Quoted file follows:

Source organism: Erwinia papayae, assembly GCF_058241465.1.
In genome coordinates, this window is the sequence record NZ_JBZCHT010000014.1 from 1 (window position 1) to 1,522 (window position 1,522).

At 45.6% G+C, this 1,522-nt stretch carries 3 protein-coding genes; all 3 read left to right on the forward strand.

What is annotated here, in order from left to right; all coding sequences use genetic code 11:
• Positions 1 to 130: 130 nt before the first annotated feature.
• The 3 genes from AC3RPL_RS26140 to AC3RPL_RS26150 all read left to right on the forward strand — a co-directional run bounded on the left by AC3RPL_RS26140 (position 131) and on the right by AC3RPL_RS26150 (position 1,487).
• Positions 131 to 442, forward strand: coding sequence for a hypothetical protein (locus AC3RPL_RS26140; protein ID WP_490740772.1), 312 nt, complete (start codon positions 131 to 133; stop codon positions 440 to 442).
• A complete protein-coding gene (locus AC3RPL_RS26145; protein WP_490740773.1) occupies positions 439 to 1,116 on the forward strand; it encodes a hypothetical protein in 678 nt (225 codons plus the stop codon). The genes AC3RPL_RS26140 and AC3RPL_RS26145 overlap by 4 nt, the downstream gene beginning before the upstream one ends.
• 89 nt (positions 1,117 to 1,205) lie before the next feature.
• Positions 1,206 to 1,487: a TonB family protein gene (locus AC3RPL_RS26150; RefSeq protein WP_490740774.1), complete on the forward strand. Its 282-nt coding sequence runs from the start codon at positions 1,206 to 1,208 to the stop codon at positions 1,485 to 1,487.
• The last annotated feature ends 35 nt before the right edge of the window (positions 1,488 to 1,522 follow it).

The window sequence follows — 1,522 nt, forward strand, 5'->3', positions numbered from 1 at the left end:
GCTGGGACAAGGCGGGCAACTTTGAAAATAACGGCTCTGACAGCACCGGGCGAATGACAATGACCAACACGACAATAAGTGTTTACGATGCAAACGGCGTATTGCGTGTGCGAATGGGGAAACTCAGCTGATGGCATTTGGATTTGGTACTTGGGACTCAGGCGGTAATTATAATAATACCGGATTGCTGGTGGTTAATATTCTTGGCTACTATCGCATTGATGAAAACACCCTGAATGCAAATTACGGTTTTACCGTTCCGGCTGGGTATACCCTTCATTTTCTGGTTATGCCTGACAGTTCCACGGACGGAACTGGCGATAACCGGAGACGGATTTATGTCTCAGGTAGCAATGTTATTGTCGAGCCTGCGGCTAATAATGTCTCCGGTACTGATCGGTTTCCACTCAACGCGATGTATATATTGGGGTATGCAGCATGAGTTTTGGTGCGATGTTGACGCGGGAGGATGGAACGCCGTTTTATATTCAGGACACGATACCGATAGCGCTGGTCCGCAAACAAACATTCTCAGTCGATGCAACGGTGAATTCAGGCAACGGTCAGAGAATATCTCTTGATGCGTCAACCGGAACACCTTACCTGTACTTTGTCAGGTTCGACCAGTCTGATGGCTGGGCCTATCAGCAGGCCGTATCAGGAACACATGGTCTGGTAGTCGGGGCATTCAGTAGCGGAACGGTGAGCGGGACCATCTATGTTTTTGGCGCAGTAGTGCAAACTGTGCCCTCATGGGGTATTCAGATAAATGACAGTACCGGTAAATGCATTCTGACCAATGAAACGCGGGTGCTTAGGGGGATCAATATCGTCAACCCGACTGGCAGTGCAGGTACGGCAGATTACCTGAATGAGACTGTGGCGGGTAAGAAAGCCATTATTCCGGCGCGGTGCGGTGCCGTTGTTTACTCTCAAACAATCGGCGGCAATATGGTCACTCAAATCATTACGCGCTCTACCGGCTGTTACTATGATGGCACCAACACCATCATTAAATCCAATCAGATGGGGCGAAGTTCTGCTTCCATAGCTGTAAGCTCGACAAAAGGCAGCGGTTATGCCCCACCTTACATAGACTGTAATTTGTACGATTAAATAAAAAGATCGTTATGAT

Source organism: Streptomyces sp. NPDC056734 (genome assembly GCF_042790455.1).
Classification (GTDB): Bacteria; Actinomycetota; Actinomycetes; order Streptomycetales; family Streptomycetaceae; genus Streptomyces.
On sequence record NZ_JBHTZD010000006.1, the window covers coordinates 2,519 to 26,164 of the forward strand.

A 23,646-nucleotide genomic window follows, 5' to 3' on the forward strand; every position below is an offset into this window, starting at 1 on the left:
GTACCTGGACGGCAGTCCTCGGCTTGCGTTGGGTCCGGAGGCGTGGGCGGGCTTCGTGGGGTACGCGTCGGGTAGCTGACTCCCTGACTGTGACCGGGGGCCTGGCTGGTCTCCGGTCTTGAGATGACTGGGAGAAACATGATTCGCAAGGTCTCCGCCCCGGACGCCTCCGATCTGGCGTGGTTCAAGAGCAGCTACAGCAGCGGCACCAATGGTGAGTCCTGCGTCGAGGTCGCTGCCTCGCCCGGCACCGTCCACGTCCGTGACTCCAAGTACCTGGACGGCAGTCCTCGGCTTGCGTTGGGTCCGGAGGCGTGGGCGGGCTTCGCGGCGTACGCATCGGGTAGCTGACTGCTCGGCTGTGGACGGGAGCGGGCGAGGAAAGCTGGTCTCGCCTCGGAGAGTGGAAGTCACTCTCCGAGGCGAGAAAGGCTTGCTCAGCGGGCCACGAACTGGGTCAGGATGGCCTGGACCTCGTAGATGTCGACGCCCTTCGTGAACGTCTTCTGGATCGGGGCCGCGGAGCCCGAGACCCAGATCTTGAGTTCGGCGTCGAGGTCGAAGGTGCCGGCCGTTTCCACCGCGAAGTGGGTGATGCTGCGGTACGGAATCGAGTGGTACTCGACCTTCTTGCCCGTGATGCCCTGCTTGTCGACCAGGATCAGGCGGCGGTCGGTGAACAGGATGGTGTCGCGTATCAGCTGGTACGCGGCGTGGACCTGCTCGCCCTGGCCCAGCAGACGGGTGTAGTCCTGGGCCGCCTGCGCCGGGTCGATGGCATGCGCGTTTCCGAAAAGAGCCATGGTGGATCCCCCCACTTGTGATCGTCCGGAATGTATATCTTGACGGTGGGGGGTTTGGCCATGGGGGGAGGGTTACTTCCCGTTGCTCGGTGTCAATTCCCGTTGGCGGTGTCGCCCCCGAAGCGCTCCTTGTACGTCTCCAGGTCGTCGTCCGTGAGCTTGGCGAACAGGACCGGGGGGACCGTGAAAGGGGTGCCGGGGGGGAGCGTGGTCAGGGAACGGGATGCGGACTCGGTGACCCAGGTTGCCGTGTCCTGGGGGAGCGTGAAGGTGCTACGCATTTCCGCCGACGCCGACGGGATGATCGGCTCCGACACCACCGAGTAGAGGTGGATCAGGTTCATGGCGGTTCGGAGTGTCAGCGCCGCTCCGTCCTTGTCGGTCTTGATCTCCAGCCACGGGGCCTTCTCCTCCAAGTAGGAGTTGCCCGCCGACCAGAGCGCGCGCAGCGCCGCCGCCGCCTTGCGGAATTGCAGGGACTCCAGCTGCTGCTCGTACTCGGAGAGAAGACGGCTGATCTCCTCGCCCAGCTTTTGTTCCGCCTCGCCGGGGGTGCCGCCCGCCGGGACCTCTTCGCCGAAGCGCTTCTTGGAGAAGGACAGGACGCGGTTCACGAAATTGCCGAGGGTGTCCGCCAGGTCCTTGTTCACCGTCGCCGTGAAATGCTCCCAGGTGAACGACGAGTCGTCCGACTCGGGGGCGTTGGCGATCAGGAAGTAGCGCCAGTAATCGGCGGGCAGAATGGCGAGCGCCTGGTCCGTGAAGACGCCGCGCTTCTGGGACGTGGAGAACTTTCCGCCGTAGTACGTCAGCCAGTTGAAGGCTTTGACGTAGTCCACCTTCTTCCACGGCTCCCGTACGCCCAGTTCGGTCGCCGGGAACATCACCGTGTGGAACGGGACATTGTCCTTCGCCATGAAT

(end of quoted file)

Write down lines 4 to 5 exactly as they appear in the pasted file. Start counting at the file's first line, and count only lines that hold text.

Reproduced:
What is annotated here, in order from left to right; all coding sequences use genetic code 11:
• Positions 1 to 130: 130 nt before the first annotated feature.